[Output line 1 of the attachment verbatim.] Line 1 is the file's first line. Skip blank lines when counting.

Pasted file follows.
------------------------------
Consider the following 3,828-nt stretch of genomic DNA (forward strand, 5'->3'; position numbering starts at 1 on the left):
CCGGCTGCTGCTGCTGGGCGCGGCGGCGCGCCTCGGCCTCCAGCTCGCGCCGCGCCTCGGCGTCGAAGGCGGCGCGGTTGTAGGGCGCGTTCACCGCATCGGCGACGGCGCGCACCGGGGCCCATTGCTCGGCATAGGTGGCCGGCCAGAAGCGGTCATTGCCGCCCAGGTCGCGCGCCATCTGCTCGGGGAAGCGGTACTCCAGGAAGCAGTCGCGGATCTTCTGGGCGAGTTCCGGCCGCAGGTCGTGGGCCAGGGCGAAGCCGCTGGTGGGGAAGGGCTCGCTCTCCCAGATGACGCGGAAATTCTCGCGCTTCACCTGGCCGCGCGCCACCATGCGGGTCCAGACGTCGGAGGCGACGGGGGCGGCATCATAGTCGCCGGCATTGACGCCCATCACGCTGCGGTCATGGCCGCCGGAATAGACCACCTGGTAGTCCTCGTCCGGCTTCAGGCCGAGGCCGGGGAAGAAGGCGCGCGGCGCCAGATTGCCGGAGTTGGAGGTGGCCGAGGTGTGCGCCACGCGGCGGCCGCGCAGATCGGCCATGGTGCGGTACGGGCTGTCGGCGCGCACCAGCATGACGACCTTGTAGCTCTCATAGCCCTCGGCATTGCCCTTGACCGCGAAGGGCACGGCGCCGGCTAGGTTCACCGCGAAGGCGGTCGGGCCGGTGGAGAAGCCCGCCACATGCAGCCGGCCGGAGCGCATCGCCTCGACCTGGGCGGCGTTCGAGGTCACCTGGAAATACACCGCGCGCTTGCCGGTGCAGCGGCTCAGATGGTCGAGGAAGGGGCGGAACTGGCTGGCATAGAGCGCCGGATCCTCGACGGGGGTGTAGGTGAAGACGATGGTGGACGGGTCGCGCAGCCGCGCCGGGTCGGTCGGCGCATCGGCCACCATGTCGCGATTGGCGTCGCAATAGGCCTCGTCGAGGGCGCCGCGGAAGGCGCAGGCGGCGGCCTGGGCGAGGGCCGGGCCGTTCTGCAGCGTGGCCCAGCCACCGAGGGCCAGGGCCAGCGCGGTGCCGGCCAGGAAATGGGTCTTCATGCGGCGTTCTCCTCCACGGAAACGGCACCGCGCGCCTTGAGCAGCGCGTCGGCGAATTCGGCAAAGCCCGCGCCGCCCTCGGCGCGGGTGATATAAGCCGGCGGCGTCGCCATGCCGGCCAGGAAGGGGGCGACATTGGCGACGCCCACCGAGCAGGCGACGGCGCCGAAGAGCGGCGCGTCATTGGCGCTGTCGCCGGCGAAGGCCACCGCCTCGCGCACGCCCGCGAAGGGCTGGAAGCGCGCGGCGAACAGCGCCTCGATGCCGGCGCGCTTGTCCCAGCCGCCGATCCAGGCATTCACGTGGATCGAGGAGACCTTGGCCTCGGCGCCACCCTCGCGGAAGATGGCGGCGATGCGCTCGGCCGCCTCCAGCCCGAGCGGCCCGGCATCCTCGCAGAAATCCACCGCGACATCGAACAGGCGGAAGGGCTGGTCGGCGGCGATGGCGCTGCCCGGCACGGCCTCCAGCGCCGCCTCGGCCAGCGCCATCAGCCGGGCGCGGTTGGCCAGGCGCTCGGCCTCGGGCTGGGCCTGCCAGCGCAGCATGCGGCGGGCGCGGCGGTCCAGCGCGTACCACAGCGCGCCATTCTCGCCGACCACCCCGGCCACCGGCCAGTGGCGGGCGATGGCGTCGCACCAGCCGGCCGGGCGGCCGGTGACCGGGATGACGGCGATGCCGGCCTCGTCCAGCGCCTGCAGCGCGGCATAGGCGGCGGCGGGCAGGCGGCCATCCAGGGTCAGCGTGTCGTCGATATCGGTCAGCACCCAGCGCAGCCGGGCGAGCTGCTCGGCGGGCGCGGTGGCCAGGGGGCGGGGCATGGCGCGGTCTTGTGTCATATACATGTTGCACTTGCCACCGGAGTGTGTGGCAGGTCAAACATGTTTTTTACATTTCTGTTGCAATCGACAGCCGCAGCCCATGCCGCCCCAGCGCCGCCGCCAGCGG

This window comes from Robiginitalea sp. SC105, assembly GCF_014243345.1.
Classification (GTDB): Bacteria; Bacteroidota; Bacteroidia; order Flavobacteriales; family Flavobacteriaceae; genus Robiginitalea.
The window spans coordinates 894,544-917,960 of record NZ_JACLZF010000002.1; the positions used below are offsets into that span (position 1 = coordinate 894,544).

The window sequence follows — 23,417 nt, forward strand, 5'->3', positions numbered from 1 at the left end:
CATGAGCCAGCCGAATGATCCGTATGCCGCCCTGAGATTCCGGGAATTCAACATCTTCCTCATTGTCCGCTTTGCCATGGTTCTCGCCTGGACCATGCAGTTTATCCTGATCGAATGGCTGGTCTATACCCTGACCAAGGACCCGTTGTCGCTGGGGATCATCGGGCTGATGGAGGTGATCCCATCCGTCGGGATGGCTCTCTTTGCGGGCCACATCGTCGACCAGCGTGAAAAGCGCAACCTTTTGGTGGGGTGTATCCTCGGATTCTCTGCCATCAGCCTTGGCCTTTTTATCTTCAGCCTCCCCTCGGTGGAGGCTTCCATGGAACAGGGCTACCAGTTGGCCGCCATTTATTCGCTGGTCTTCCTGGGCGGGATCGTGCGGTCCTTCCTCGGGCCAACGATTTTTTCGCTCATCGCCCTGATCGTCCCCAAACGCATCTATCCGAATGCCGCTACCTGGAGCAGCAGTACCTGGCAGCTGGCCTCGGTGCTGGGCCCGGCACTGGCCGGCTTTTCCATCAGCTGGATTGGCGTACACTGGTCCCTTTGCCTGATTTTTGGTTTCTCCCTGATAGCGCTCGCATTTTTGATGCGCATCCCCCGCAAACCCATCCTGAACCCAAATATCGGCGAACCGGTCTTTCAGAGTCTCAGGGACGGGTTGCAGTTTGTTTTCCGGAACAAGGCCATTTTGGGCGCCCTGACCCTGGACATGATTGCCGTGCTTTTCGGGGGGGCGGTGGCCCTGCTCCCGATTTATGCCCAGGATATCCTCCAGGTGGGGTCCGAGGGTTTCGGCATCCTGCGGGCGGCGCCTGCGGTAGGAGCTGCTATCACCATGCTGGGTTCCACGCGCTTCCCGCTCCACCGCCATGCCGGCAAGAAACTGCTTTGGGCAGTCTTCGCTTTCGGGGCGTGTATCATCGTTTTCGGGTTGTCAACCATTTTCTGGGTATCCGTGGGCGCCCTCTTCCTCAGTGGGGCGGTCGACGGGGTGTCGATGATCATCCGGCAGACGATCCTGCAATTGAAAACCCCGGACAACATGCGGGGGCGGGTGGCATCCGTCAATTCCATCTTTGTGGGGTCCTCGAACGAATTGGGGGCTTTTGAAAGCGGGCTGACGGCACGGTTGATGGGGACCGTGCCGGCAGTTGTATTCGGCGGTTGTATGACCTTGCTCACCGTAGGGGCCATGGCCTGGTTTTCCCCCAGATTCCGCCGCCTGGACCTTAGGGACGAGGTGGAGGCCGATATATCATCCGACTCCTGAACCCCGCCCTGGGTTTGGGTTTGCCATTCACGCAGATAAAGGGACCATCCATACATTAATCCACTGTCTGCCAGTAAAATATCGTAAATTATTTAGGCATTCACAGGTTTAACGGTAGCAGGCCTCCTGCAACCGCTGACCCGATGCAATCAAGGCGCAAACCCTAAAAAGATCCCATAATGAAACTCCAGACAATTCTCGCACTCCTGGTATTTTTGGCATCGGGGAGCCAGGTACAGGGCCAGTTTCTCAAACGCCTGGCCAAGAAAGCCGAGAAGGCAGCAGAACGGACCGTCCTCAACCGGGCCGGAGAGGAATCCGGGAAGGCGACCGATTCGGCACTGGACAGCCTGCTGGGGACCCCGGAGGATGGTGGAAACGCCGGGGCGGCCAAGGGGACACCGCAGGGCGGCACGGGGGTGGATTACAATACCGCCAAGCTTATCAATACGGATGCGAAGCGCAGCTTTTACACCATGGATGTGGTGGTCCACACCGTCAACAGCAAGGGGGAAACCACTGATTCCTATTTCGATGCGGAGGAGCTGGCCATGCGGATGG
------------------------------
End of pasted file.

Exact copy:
Consider the following 3,828-nt stretch of genomic DNA (forward strand, 5'->3'; position numbering starts at 1 on the left):